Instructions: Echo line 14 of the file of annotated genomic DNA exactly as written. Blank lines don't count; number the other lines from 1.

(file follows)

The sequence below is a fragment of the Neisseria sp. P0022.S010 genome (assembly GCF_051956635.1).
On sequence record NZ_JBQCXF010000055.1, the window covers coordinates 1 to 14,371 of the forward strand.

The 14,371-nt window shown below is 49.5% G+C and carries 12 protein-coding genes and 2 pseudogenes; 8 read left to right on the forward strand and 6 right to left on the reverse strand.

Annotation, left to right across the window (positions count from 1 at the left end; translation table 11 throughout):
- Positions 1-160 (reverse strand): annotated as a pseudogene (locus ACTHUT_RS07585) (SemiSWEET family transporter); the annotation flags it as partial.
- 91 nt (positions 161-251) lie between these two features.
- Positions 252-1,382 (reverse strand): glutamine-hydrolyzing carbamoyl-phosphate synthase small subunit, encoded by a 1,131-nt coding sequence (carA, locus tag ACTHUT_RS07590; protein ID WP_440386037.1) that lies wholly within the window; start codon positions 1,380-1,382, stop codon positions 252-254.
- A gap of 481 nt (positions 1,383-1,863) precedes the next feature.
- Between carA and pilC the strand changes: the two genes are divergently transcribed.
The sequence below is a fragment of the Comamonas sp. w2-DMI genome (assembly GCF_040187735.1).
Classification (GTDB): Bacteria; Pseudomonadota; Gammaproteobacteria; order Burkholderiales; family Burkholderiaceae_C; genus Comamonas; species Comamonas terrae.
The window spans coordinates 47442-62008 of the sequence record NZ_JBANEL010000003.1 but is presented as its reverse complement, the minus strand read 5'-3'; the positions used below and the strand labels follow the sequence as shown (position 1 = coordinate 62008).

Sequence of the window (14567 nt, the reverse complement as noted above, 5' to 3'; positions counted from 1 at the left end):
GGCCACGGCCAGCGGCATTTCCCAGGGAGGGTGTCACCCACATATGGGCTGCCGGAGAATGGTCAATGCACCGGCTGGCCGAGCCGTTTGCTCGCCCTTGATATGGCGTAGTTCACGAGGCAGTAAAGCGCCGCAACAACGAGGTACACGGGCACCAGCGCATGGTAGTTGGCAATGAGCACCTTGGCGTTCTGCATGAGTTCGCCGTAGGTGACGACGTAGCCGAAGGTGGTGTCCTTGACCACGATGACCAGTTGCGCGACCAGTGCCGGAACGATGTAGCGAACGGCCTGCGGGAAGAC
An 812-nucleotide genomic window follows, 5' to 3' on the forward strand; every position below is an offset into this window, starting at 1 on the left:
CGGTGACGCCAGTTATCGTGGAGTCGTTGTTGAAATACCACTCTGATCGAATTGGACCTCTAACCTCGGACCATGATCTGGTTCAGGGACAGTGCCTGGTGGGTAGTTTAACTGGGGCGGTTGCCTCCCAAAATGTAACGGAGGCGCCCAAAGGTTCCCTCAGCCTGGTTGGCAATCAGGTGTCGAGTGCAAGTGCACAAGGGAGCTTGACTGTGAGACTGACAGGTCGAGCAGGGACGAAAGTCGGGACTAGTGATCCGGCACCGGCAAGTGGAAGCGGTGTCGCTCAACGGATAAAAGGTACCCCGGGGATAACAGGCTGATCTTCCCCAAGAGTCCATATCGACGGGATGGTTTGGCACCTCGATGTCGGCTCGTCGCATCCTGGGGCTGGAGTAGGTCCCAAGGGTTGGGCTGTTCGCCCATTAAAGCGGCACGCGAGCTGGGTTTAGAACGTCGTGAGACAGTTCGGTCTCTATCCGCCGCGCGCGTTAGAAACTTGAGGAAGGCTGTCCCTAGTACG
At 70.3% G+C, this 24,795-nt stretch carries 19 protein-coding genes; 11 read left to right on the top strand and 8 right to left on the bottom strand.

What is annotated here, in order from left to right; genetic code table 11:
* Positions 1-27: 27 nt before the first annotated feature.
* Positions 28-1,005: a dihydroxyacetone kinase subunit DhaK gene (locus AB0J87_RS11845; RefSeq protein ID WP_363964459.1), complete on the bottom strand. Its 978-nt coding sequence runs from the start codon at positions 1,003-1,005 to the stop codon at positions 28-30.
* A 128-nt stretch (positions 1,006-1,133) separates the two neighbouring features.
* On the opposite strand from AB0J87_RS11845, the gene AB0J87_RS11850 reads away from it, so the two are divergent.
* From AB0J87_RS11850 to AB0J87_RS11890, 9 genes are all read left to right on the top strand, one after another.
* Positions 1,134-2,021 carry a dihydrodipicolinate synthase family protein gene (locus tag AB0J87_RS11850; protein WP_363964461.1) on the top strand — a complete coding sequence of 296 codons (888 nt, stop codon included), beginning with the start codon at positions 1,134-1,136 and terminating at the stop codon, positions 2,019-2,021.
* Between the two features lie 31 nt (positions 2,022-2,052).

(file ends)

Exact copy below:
GGCCACGGCCAGCGGCATTTCCCAGGGAGGGTGTCACCCACATATGGGCTGCCGGAGAATGGTCAATGCACCGGCTGGCCGAGCCGTTTGCTCGCCCTTGATATGGCGTAGTTCACGAGGCAGTAAAGCGCCGCAACAACGAGGTACACGGGCACCAGCGCATGGTAGTTGGCAATGAGCACCTTGGCGTTCTGCATGAGTTCGCCGTAGGTGACGACGTAGCCGAAGGTGGTGTCCTTGACCACGATGACCAGTTGCGCGACCAGTGCCGGAACGATGTAGCGAACGGCCTGCGGGAAGAC